St Jerome's Festival Laneway Fremantle Review/Photos
And some thoughts on another cracking lineup.
When curating a festival’s line-up, there’s a tonne of things at play. There’s the cost of each act, and the effect this artist’s booking fee will have on the ticket price. Is the act popular? Has the act recently released a new record? A new EP? A new single? Or, on occasion, have they been dormant for so long that people would buy a ticket to see them reform? There are thousands of acts around the world willing to perform at a festival, so which ones do you choose?
In Australia, it becomes even trickier. Whilst festivals in the US have free pickings between the hundreds of artists that live in the country, Australia’s isolation boosts travel and production costs, slimming the number of acts you can afford dramatically. This, evidently, changes the types of festivals you see in the US and in Australia. In the US, your big-budget mega-festivals reign supreme - Coachella, Bonnaroo, Lollapalooza and the likes. These festivals book the big, popular acts to headline, and then book an undercard of small, relatively unknown artists, to attract a wide array of people whether they’re fans of Beyoncé or an act like Pond or Shura. The recent deaths of long-time festivals such as Big Day Out proved that this method just wasn’t possible in Australia, so instead, we have a heavier emphasis on boutique events. Even then, there’s variation. Festivals like Groovin’ The Moo book sure-fire favourites who often just completed successful tours in Australia sometime in the past year or two and, on the other side of the spectrum, there’s Laneway Festival.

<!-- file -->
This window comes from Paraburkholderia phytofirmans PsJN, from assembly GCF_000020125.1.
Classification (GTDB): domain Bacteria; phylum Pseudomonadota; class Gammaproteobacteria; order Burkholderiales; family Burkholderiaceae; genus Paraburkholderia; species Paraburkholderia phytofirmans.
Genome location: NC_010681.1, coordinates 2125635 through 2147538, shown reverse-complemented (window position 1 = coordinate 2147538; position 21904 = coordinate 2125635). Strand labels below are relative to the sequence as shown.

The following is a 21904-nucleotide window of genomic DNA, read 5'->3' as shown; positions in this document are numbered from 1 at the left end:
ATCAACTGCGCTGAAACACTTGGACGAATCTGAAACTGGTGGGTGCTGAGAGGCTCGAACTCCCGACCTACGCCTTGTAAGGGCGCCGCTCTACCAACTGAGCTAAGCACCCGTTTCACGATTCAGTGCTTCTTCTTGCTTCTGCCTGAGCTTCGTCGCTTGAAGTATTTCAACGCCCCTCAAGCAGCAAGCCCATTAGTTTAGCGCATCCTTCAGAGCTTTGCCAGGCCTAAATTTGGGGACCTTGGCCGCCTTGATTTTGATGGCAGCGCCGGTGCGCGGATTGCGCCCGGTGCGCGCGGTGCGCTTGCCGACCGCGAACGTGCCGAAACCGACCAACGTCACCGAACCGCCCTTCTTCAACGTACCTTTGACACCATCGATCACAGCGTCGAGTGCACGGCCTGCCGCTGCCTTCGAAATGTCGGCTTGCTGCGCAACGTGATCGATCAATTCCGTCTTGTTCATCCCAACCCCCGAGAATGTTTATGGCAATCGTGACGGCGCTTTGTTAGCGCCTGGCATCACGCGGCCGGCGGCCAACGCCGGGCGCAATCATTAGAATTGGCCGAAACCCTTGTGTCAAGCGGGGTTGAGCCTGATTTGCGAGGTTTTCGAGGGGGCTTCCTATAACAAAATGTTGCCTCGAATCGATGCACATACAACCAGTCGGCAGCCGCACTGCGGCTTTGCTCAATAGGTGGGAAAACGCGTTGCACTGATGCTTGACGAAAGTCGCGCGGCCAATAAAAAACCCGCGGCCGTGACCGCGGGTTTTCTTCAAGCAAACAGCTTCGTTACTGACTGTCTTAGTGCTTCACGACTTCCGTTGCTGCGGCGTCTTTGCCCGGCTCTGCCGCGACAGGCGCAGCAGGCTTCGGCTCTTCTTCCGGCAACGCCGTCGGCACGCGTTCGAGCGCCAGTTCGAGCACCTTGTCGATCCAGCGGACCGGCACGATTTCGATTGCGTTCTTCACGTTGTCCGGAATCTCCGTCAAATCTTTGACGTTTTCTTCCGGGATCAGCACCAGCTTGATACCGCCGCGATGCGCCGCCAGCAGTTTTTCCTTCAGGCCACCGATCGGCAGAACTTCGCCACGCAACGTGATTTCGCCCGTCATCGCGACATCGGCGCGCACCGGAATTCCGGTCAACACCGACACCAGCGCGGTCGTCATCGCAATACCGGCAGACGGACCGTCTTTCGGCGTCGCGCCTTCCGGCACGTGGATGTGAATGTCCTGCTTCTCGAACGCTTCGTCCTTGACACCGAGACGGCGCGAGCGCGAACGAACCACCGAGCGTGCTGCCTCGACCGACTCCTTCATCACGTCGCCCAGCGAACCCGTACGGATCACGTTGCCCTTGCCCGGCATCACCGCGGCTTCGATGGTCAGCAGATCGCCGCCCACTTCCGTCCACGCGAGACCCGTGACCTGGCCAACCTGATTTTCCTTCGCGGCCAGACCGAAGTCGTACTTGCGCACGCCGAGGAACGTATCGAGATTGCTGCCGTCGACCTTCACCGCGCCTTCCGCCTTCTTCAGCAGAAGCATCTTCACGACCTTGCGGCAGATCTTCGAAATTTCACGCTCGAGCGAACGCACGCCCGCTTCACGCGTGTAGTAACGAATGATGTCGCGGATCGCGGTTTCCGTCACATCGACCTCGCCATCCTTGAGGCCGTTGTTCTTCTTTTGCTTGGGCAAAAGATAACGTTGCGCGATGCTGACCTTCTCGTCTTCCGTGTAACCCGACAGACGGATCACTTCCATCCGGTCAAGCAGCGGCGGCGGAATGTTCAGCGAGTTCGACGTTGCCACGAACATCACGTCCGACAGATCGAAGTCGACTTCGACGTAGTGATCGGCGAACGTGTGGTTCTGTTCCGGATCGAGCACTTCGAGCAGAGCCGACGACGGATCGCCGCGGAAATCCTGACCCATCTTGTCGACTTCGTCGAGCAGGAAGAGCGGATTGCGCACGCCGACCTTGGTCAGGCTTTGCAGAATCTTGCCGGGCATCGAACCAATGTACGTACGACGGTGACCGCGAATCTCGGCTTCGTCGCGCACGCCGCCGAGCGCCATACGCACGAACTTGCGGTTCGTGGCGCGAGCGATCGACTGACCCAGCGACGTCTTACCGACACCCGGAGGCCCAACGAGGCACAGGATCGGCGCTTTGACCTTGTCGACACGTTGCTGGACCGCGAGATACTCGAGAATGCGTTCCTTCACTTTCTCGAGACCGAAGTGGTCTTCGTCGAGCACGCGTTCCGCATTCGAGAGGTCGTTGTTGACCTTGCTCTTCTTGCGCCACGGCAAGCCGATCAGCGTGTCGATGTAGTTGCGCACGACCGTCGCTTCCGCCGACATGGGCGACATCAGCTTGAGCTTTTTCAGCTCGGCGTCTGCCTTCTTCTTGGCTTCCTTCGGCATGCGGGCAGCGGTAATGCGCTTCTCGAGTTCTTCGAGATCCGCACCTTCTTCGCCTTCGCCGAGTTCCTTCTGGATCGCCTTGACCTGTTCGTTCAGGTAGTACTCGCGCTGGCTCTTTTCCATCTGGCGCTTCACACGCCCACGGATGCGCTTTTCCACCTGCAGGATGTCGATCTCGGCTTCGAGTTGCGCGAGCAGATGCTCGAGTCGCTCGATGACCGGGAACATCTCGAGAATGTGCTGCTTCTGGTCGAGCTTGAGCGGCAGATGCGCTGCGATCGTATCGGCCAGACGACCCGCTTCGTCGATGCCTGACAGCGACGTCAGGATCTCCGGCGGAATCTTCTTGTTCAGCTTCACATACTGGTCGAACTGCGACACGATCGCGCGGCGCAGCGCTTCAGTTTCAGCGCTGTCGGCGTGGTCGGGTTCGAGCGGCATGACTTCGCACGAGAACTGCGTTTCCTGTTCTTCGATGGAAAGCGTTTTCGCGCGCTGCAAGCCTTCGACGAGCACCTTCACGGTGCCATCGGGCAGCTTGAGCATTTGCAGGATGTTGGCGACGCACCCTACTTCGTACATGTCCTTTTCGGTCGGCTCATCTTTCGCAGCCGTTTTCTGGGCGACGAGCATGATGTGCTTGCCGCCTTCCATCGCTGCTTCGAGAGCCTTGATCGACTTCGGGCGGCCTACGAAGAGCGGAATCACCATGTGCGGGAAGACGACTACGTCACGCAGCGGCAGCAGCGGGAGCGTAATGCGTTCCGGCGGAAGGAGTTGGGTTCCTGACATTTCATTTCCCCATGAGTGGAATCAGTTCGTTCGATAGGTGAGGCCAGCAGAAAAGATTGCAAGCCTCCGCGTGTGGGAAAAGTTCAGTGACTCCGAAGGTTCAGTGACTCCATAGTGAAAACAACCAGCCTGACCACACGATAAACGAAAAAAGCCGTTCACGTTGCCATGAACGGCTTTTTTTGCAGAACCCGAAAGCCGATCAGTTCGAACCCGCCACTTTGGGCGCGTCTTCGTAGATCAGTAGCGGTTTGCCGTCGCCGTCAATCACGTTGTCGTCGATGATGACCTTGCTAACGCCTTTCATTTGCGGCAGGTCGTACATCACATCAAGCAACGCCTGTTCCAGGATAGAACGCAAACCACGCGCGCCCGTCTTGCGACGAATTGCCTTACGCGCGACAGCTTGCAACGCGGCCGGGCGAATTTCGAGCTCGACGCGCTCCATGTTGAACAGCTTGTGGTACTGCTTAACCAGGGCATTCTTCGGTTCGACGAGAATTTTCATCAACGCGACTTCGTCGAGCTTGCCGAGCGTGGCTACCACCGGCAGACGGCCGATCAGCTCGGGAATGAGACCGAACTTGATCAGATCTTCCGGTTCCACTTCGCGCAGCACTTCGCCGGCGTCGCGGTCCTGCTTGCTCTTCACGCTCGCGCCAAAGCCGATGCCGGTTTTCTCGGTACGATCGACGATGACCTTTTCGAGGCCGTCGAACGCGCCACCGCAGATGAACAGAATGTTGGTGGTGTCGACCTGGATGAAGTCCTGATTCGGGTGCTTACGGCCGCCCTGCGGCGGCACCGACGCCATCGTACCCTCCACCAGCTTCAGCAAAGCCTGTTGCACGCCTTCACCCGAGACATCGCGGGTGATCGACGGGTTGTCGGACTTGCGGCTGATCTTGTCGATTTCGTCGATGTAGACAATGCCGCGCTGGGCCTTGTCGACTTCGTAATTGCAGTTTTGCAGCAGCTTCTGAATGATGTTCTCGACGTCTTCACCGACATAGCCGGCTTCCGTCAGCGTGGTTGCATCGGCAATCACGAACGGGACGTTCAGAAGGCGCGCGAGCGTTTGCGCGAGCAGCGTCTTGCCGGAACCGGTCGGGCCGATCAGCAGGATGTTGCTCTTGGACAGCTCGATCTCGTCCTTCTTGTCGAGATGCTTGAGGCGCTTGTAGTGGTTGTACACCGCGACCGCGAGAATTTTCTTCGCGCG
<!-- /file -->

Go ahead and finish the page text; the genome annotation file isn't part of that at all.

Laneway Festival’s booking technique is incredibly unique in Australia – at least in my opinion. Instead of booking acts that are safe and would ensure the festival’s sell out in the weeks following the line-up announcement, Laneway Festival play the long con. “Argh I only know of 3 acts on this year’s bill, I’m gonna give it a miss” is something you hear often around a Laneway Festival line-up announcement, but, when the festival comes around some five-six months later, a large portion of the acts are your favourites who otherwise, would probably not tour Australia for another year or two later when their popularity boosts. As Brandon Stosuy (curator of Basilica SoundScape Festival, among others) said recently, “Be picky. Think of yourself as a curator, not just someone mindlessly adding all the “big” bands in any given genre or scene.”